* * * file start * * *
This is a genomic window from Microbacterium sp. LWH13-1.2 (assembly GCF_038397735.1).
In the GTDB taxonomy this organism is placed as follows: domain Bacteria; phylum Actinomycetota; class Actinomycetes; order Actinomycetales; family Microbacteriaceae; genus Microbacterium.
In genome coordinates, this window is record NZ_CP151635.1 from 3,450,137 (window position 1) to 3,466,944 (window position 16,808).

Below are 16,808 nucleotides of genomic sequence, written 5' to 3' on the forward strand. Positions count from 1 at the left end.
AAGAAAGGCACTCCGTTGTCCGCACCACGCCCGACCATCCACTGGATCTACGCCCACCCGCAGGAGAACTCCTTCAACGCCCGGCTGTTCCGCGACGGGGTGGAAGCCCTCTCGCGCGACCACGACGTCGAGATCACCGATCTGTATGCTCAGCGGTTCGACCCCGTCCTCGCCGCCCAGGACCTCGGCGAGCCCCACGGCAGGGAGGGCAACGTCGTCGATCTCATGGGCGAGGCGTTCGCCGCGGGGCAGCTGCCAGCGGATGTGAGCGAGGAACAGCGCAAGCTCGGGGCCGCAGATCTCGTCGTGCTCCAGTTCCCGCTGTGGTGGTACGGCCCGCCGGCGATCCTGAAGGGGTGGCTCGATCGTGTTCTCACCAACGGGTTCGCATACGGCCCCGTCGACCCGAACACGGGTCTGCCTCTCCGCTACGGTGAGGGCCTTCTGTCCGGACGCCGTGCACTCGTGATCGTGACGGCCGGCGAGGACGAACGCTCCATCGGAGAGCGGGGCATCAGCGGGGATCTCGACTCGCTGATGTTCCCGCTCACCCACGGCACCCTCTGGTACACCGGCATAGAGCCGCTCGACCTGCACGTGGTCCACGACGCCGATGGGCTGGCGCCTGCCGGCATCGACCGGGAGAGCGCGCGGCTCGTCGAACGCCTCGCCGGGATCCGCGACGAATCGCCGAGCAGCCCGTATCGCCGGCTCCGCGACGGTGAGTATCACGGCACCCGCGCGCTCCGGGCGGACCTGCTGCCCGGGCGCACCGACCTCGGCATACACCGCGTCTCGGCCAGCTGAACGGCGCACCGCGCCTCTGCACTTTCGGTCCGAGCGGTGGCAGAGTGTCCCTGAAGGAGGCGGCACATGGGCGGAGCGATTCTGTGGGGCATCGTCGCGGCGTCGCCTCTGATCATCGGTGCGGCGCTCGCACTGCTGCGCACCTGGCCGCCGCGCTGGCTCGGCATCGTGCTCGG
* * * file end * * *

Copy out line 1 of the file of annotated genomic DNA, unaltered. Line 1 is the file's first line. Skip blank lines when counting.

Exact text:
This is a genomic window from Microbacterium sp. LWH13-1.2 (assembly GCF_038397735.1).